Let us put you at ease by answering your most pressing questions.
Patients FAQ Questions & Answers
How does Larval Therapy work?
A sealed bag containing live larvae is placed on the wound and the larvae pass a liquid secretion through small holes in the bag to break down any non-viable tissue in the wound into a liquid which they then ingest as nutrition.
Larvae do not have teeth meaning they cannot bite or chew. The liquid they produce cannot break down any healthy tissue and best of all the larvae stay in the bag for the full four day treatment.
Can larvae burrow into healthy tissue?
No, the larvae used in wound management (from the greenbottle fly species Lucilia sericata) have been carefully selected for their safety and predictability. They do not have any ability to dig, tunnel or burrow into the healthy tissue of humans, the secretions they produce cannot penetrate healthy tissue and they do not have teeth or any ability to break into viable and perfused tissue.
Will the larvae multiply in the wound?
No, larvae cannot mate, multiply or reproduce and are not on the wound long enough to begin the next stage of their life cycle which is pupation.
Larvae have a very predictable behaviour, all they do during the treatment is clean the wound and ingest the nutrition.
Where do the larvae come from?
Larvae are produced in a specialist aseptic manufacturing site in Bridgend, South Wales.
The green bottle flies are from a closed colony and are not collected from the wild. We provide the conditions for our flies to mate and the eggs they lay hatch into the larvae used for your wound dressing.
How big are the larvae?
When applied to your wound the larvae are only a few millimetres in length, around the size of an uncooked grain of rice. During the treatment they will increase in size as they clean the wound and will grow to around 10-12mm.
How are the larvae applied?
The larvae are sealed within a dressing which is a finely woven net called a BioBag – the BioBag is applied on your wound much like a standard dressing. The dressings come in five sizes and are applied according to the nature and size of the wound being treated. The larvae remain sealed within the dressing throughout the treatment.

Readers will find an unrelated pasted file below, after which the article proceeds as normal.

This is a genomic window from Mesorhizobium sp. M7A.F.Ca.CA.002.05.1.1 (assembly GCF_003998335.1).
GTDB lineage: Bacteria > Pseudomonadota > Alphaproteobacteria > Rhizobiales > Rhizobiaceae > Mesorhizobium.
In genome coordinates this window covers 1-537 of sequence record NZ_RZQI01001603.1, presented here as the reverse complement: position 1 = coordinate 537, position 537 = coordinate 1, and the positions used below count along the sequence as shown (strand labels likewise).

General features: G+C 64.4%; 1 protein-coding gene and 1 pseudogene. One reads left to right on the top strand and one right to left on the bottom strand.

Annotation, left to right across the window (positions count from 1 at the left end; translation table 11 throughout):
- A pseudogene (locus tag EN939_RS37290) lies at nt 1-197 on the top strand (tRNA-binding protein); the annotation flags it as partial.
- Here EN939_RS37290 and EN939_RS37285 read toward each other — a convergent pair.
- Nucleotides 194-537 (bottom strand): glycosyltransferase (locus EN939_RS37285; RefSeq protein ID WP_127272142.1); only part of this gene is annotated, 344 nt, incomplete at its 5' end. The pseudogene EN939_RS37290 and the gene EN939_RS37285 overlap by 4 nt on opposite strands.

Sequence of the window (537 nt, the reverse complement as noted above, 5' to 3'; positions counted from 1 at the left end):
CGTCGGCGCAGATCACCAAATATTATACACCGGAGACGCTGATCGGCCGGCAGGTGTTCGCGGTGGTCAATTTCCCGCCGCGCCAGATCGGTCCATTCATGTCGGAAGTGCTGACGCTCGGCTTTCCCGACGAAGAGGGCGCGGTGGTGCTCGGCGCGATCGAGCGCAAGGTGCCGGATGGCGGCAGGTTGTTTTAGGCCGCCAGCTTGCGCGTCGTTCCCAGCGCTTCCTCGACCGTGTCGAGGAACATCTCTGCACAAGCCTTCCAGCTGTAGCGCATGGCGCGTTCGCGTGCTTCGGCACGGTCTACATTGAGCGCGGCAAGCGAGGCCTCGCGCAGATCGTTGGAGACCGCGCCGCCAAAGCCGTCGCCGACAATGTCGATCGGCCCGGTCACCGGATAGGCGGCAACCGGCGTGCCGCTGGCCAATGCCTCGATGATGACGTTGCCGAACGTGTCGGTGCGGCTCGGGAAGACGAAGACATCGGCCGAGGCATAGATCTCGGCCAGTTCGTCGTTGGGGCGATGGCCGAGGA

You may have one or more BioBags placed on your wound and the treatment stays in place for up to four days. The BioBags are then taken off and are disposed of as clinical waste.
How long does the treatment last?
This can vary due to the nature of the wound considering factors such as the quantity of non-viable tissue, depth, infection level and circulation. Each BioBag dressing can be left in place for up to four days.
It is common for two to three treatments (four days each) to be required to help the wound progression. Some wounds require only one treatment whereas some more complex wounds may require four or more.
Are there any activities I should avoid during treatment?
Although it is possible for you to carry out most of your normal activities whilst undergoing Larval Therapy, you should ideally not bathe, shower, or immerse the wound in water. It is not advisable to cover the dressing in a plastic dressing protector as this can reduce larval viability. The BioBag dressing can be removed and reapplied for the purposes of a bath or a shower.
It is also not advisable to sit with the wound too close to a source of heat e.g., fire or a radiator, as the larvae may dry out. Similarly, sitting, lying, or walking on a wound treated with larvae should also be avoided as this can reduce the effectiveness of the treatment.
Does it hurt? Will I feel it?
Most people do not feel anything however it would be normal to feel a tingling, pulsating or tickling sensation. Some patients do experience a change in sensation over the four-day period as the larvae remove the dead tissue and reveal the nerves in the wound bed.
People who already have a painful or sensitive wound, such as with limb ischaemia or circulatory issues (especially in wounds above the ankle and below the knee) are likely to experience an increase in wound pain.
The larvae are not biting the wound so any increase in pain is thought to be related to the healing process and nerve stimulation. If you are concerned about the risk of wound pain, please speak to your Healthcare Professional as in most cases prescribed pain relief is sufficient to reduce or prevent pain.